Georgetown is a Floral Gem
By Surendra Mohabeer
Bronx Journal Staff Writer
Originally published Fall 2007
It is the capital of Guyana, South America, a tropical paradise, and the city where I was born: my beloved Georgetown. You may have heard of nearby cities – Caracas, Venezuela; Bridgetown, Barbados; Kingston, Jamaica. But you may not be familiar with my hometown.
On the northern coast of South America, facing the Atlantic Ocean, Georgetown is culturally more akin with the Caribbean islands. The city lies five feet below sea level, and is protected from floods by a lengthy sea wall, built in 1882.
As you walk the streets of the town, you see homes and buildings that are raised on brick and solid wood stilts to protect them from flooding. Even the University of Guyana, located on the city’s outskirts, is on stilts.
Guyana does not go through four distinct seasonal changes a year, like here in North America. The country experiences only two kinds of weather seasons – rainy, from April to August and November to January, and dry the rest of the year.
However, because the country is located in South America and is above the Equator line, the temperature is always mild, and the trade winds blowing off the Atlantic Ocean help in cooling off the heat of the dramatic sun.
The climate provides a wonderful environment for foliage; in fact Georgetown was once known as the Garden City. The Botanical Garden is a favorite destination for Georgetown residents.
The population is multiracial, consisting of East Indians, Amerindians, Afro-Guyanese, Chinese, Portuguese and Europeans, reflecting the country’s history of indigenous culture, Asian indentureship, African slavery, and European migration and colonialism.
In 1981, I was born in the Georgetown Hospital. But I grew up in a town called Vreed-En-Hoop, a few miles away. I came to America in 1990, and have lived in Brooklyn for over 15 years. In December 2004, my family and I went on a two-week vacation to Guyana and I had an opportunity to visit Georgetown for the first time since I left. December is during the rainy season, but that didn’t stop me from having fun.
As I walked down Georgetown’s tree-lined streets, I had flashbacks to when I was a kid and my father would take me there. I remember how exciting it was!
Over the centuries, through successive European wars, Georgetown exchanged colonial hands, from British to French to Dutch and back again. Under the Dutch, Georgetown had been called Stabroek, and the large Dutch-designed building that is the city’s centerpiece, built in the 1880s, is still called Stabroek Market. This structure is inspired by the Dutch architecture and features a massive cast-iron clock tower that dominates Georgetown’s skyline. Guyana still carries the mark of Dutch influence in much of its architecture and landmark names.
The British developed Georgetown most extensively, after capturing it from the Dutch in 1781. They renamed it after the British King George III. The British ruled the entire country under the name British Guiana until independence in 1966. Because of this history, Guyana is the only English-speaking country in South America.
In Georgetown, I passed by many marketplaces that line the streets with stalls. When I stopped to see what was being sold, I saw fresh mangos, watermelons, papayas, cashews and other exotic nuts and fruits. There were also garden vegetables, meat products, and a host of spices. We ended up at Boarda Market, which is located at the ferry port, the Guyanese version of a mall.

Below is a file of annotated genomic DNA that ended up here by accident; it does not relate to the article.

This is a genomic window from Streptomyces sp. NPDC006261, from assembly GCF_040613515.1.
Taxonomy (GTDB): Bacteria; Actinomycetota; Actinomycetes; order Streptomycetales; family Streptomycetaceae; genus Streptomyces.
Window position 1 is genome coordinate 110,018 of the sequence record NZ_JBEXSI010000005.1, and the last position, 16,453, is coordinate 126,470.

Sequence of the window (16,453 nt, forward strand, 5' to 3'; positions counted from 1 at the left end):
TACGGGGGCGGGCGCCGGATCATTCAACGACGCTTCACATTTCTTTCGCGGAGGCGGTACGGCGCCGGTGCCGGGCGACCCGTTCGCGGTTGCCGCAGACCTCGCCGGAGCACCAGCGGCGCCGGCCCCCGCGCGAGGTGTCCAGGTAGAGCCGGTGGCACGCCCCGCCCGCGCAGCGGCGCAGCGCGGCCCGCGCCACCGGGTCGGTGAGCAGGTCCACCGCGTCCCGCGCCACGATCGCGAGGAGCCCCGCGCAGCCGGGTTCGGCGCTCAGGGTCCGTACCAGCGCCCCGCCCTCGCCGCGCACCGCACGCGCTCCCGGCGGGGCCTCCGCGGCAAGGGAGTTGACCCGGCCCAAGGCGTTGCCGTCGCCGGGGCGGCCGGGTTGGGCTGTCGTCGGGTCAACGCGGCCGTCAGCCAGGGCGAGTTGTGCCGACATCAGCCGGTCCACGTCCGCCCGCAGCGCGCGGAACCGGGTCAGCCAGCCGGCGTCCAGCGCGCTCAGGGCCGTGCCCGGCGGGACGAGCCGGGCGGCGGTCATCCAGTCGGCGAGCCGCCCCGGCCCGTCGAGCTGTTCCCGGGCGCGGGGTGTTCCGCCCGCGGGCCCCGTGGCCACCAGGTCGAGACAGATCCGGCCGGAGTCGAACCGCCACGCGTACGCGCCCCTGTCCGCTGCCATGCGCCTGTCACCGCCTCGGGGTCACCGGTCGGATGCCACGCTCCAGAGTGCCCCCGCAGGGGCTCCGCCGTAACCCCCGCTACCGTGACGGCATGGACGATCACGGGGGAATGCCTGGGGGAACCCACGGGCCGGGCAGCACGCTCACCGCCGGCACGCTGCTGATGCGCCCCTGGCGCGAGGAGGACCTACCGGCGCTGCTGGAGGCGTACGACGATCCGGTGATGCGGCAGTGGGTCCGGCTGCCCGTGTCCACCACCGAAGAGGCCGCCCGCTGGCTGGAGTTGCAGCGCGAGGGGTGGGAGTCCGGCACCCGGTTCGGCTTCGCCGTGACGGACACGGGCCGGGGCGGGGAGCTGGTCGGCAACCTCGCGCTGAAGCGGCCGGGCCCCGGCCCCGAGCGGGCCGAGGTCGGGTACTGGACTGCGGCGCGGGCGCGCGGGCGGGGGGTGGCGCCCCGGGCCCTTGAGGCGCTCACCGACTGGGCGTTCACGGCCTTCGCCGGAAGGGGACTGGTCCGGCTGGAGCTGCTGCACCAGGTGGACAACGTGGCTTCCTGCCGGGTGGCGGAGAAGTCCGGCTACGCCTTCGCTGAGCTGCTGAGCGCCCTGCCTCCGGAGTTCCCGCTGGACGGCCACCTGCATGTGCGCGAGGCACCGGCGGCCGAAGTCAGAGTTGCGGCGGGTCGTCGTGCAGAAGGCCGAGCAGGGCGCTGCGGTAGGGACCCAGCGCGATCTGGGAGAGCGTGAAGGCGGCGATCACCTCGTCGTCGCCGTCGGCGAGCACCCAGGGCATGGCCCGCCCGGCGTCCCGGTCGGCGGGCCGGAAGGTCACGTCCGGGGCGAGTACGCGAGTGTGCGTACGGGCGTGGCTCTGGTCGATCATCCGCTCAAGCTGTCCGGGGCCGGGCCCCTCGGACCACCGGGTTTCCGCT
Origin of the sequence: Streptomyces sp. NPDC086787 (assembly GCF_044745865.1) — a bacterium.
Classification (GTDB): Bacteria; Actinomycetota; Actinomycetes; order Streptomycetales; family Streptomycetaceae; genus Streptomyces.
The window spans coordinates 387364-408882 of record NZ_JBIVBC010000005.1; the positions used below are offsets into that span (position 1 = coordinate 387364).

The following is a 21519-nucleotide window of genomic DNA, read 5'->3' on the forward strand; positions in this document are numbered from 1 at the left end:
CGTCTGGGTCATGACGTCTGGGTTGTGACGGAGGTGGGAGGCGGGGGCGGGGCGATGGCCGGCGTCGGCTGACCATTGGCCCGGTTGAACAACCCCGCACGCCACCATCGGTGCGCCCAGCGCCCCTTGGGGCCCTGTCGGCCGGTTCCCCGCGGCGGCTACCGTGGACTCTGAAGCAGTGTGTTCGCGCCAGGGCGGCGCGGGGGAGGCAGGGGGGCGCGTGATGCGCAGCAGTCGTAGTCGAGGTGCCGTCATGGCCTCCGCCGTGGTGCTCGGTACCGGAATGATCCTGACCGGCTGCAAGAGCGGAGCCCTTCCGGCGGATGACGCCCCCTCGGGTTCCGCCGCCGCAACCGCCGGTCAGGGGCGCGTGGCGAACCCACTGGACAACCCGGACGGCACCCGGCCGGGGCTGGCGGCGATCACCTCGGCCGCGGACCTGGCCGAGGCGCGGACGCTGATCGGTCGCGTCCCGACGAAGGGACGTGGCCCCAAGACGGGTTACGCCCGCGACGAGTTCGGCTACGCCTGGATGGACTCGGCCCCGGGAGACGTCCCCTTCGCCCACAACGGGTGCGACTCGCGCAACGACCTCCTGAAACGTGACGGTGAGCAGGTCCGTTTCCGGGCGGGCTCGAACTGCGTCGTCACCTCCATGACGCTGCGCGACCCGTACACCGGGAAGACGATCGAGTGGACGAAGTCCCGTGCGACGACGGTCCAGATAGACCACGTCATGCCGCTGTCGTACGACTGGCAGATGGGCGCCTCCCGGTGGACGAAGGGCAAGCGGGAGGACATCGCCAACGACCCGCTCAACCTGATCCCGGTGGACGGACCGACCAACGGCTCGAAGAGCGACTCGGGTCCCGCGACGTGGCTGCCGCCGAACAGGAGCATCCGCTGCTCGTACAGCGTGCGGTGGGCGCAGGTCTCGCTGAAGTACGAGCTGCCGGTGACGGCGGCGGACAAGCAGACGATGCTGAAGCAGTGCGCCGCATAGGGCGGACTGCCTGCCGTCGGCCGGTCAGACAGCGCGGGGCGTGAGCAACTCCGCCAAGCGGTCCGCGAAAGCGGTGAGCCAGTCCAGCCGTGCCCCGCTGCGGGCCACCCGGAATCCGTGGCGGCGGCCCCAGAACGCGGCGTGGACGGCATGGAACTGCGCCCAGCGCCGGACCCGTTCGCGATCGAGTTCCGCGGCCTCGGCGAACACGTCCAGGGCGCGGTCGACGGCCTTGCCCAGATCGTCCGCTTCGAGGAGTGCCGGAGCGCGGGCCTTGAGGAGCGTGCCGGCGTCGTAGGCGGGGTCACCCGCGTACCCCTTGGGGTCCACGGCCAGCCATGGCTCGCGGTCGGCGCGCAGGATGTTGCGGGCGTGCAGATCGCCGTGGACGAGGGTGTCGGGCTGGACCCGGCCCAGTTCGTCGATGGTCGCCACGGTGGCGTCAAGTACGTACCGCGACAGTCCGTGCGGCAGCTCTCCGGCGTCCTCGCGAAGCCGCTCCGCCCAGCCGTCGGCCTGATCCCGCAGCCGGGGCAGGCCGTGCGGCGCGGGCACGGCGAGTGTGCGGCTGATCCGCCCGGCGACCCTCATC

My father told me that when my sister and I were younger, either he or my mother would take us there to visit my grandmother, who used to sell goods for a living. My grandmother would spoil us with fresh fruits to snack on, and just like any other grandma, a handful of candy to take home.
My oldest cousin drives a bus in the city, so he picked us up and took us to a pool hall called Buddy’s Guyana’s Entertainment Center. We all drank the local Banks beer, relaxed, and shot some pool. We ate at Mei Tung restaurant, one of the many local Chinese eateries, and the food was excellent.
One day, I visited The National Library of Guyana, housed in a huge white stone building. From the outside it looks small, but, like they say, don’t judge a book by its cover.
Another attraction is the Georgetown Lighthouse, widely acknowledged as one of the most striking in the area. In 2003, a team of conservationists from the Smithsonian Institution cleaned and restored the clockwork mechanism that rotates the lighthouse’s lens.
There are many churches, mosques and mandirs, or Hindu temples, in Georgetown. The white washed St. George’s Cathedral is the tallest wooden building in the world.
Regent Street is known as Georgetown’s main shopping district. Sheriff Street is where the action is for nightlife.
While I was in Georgetown, every night was like a party. All our friends and relatives would come over to where we were staying. Soca music blasted as we danced the night away, drinking our tropical beverages, and eating good home-cooked food.
The kids would play their games; the women would be talking and laughing about their affairs; and the men would be relaxing and reminiscing about how things were, back in the day. They all agree that Georgetown, and Guyana in general, has changed a lot. It has many economic challenges leading lots of Guyanese, my family included, to emigrate from their beloved country.
But nobody can deny that Georgetown is still a city with energy and sprite. It really is the Manhattan of the West Indies.
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